Obama, Clinton and the Teamsters

What did Barack Obama and Hillary Clinton say about their opposition to federal oversight of the union?

By Alex Koppelman
May 6, 2008 3:50AM (UTC)
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Monday morning, the Wall Street Journal reported that before he received its endorsement, Barack Obama had told the International Brotherhood of Teamsters that "he supported ending the strict federal oversight imposed to root out corruption."

The Journal's Brody Mullins and Kris Maher also wrote that "it's an unusual stance for a presidential candidate. Policy makers have largely treated monitoring of the International Brotherhood of Teamsters as a legal matter left to the Justice Department since an independent review board was set up in 1992 to eliminate mob influence in the union."


Some reporters speculated that there may have been a quid pro quo involved, with what Obama said being essentially traded for an endorsement. And the Clinton campaign criticized Obama, suggesting that he had one public message on the issue and one private message. "What I find troubling is a statement in a newspaper that says the position is lift it, and then a candidate going on TV and saying something different," Clinton spokesman Howard Wolfson told Ben Smith.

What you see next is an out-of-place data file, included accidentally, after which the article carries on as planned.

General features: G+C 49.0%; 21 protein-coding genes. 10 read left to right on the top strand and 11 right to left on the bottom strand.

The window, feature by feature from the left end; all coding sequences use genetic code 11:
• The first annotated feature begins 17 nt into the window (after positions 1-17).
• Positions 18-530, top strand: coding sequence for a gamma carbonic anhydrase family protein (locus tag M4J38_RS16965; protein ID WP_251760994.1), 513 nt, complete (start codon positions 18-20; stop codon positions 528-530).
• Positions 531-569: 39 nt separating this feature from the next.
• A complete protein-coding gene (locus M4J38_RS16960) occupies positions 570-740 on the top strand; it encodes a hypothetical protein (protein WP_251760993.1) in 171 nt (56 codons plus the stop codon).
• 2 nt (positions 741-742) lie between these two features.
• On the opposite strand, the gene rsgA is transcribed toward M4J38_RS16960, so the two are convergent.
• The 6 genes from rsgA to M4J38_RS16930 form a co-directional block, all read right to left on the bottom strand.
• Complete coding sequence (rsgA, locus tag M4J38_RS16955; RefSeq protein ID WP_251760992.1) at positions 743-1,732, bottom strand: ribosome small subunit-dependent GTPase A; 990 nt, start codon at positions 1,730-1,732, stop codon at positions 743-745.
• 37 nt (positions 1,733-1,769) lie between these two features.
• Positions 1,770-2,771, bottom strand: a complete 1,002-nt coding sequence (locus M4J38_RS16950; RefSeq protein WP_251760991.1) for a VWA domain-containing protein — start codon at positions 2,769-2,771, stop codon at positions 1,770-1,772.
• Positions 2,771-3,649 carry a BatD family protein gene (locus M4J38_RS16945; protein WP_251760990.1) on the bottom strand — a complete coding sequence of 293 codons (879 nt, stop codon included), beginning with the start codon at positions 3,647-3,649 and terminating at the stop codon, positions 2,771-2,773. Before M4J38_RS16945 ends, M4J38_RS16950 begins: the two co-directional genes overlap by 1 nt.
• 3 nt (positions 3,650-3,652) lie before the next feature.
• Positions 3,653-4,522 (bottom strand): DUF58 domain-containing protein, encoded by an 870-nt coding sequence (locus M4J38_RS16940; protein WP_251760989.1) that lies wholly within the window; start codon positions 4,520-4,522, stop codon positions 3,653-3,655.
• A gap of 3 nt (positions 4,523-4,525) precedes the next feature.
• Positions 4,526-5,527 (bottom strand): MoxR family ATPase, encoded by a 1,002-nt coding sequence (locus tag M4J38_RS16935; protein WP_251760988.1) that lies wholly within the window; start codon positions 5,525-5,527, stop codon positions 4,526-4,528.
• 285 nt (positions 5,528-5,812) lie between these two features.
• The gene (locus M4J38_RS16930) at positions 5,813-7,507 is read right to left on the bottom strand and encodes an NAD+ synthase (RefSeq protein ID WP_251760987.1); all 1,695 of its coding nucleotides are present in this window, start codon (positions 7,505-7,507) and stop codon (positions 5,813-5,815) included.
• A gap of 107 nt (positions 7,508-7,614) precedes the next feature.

Turns out that there likely was no explicit trade -- an Obama spokesman has now pointed out that Obama made his statement to the Teamsters in the summer of 2007, and the endorsement came in February of 2008 -- that there's really little, if any, difference in what Obama said publicly versus what he said privately, and that Clinton herself has taken a similar position to Obama's. Smith reported on Clinton's endorsement meeting with the Teamsters, which was held last March. During the meeting, she referred to "the world's longest consent decree" and said:

I am of the opinion that based on what I’ve seen over years of observation, this union has really done a tremendous job in turning itself around. That’s my observation. At some point the past has to be opened. If you screw up in the future, that’ll be a new day, right? That’s the way the system works. But you gotta – you can’t go around dragging the ball and chain of the past. And I think that’s true for anybody, any organization, any individual, you know, and so I would be very open to looking at that and to saying, what is it we’re trying to accomplish here? And seeing what the answers were because at some point turn the page and go on.

Alex Koppelman

Alex Koppelman is a staff writer for Salon.

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